We need free enterprise and an active, competent public sector. It's not a trade-off choice -- we need them both. The nostalgia for America's mythical past misinterprets history and makes it impossible to deal with the world we live in. It's as if we genuinely believe that most of our food comes from a TV version of the American family farm, rather than the feedlots and fields of global agribusiness. We hear about how small businesses are the "job creators," forgetting that if small businesses did not sell their stuff to big businesses our small businesses would simply be out of business.

The baloney and BS is overwhelming and, of course, meaningless. Social security cannot be eliminated, but as our society ages it will either be cut or the taxes needed to pay for it will grow. The same with health care -- it is getting more expensive because we are living longer and healthier lives. Medical care costs more because it does more. Someone will have to pay -- because you can't get something for nothing. Except on campaign commercials and in the world of political communication, where there are no tough choices and compromise is not an example of maturity but represents a lack of principle.

In the end, our political structure -- the Senate, the Electoral College and the absence of proportional representation in legislatures -- drives our politics to the political center. Politics in America is about defining and occupying the political center. Obama is a left-leaning centrist. Obamacare is not socialized medicine -- it is the health care program we were finally able to get the hospitals and drug companies to agree to. The stimulus package that helped prevent a second great depression was another example of centrist American politics. If Romney became president, he would also need to govern from the political center but, unlike Obama, the positions he has taken in his drive for power might make it difficult for him to do so.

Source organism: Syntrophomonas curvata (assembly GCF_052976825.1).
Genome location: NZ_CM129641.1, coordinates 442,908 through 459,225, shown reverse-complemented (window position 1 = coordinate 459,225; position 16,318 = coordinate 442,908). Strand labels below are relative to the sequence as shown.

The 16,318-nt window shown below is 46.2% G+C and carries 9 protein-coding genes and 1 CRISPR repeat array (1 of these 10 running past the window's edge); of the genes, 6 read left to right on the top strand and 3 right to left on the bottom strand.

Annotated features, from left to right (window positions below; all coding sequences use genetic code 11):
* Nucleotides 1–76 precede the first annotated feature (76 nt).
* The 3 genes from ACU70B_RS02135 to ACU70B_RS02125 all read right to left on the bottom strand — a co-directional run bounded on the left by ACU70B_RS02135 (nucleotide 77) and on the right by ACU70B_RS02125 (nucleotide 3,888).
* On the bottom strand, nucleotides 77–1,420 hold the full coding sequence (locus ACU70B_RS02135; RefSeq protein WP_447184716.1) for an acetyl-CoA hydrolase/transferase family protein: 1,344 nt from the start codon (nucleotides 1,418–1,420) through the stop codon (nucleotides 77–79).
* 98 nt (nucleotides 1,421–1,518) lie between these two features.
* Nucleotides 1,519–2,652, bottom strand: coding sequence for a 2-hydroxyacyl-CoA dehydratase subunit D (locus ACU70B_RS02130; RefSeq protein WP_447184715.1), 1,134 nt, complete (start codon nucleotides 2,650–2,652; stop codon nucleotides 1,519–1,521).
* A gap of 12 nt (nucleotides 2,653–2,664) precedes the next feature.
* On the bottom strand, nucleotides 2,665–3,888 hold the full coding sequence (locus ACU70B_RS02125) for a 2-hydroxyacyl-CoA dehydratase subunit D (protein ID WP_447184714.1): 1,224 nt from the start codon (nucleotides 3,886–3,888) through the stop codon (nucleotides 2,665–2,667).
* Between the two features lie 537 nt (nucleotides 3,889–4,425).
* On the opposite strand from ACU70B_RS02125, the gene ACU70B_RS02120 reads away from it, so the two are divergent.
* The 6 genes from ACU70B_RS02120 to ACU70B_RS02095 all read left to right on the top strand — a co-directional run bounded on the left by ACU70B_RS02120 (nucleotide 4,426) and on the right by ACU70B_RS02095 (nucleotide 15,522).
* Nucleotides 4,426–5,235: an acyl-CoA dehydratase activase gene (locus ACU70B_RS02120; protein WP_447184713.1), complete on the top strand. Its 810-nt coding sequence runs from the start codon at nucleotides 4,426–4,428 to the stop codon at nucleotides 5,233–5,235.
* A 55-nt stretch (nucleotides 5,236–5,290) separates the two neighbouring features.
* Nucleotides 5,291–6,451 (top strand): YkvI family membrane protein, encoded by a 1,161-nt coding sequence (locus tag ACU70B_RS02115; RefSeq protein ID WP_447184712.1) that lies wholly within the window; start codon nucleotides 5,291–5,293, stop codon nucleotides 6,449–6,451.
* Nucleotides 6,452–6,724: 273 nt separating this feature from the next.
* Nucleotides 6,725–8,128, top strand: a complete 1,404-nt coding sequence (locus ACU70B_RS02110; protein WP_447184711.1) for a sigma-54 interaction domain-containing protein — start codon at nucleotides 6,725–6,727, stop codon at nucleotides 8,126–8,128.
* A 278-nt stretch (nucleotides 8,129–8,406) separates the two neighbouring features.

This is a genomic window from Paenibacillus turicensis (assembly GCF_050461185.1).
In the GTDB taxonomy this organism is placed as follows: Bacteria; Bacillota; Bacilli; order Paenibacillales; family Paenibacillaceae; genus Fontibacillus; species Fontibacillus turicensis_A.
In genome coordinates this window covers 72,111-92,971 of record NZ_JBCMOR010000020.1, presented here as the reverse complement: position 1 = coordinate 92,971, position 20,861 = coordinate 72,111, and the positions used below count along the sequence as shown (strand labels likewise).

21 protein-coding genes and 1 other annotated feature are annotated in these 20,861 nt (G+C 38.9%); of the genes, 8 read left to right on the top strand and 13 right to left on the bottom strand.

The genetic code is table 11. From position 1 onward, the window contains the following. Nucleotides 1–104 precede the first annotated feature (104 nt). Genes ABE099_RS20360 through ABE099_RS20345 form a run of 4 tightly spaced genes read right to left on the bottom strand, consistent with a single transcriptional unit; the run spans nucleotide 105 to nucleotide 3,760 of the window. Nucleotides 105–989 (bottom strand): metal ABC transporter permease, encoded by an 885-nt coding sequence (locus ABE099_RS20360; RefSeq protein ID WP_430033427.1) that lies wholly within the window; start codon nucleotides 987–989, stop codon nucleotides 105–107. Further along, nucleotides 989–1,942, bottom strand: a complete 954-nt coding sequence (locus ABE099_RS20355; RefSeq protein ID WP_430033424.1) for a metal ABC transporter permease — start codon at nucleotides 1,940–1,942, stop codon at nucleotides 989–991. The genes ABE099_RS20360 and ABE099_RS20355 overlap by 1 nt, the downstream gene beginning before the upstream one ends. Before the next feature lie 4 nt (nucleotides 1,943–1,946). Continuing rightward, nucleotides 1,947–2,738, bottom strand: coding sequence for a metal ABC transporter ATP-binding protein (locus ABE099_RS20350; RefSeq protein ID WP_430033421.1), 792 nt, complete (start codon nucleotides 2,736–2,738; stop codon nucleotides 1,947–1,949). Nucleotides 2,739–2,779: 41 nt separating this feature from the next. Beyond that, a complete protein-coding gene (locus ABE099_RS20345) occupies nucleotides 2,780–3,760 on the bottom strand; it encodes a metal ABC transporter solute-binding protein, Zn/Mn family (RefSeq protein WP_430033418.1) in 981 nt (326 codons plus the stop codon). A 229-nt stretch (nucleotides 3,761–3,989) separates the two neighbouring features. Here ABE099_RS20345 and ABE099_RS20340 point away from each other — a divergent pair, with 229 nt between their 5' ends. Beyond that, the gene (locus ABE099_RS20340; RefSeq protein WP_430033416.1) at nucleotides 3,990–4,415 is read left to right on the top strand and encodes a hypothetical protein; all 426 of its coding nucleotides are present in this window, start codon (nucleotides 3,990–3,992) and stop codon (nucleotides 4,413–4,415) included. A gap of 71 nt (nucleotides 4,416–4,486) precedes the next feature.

Romney's positions on gay rights and marriage, social security and Medicare, environmental protection and regulation, abortion rights and immigration are out of step with mainstream America. I assume that is why he underplayed and distorted those positions at the first presidential debate. He knows they do not connect with people outside the Republican right wing base. As for his views on taxation, he seems to favor lowering rates by ending deductions, but won't tell us which deductions he'd end. It's amazing he can say this stuff with a straight face.

Through the distortions, the posturing and the melodrama of this political season, and despite the centrist drive of American national politics, this presidential election matters. It matters because Romney and Obama stand for very different views of the role of government in American life. Obama's views are based on the world that exists: The world that requires a partnership between government and the private sector to build the infrastructure needed for a sustainable economy; the world where the welfare of poor people and old people cannot be left to the whims of the marketplace. Obama may look down at his pencils when he should look up at the audience, but at least he doesn't lie and pander to political extremists. The next few weeks will see an intensified political campaign and an unprecedented level of negative political advertising.

Fortunately, we have an exciting baseball season to distract us, and while it won't feature my long-time hero Derek Jeter, I plan to watch it just the same.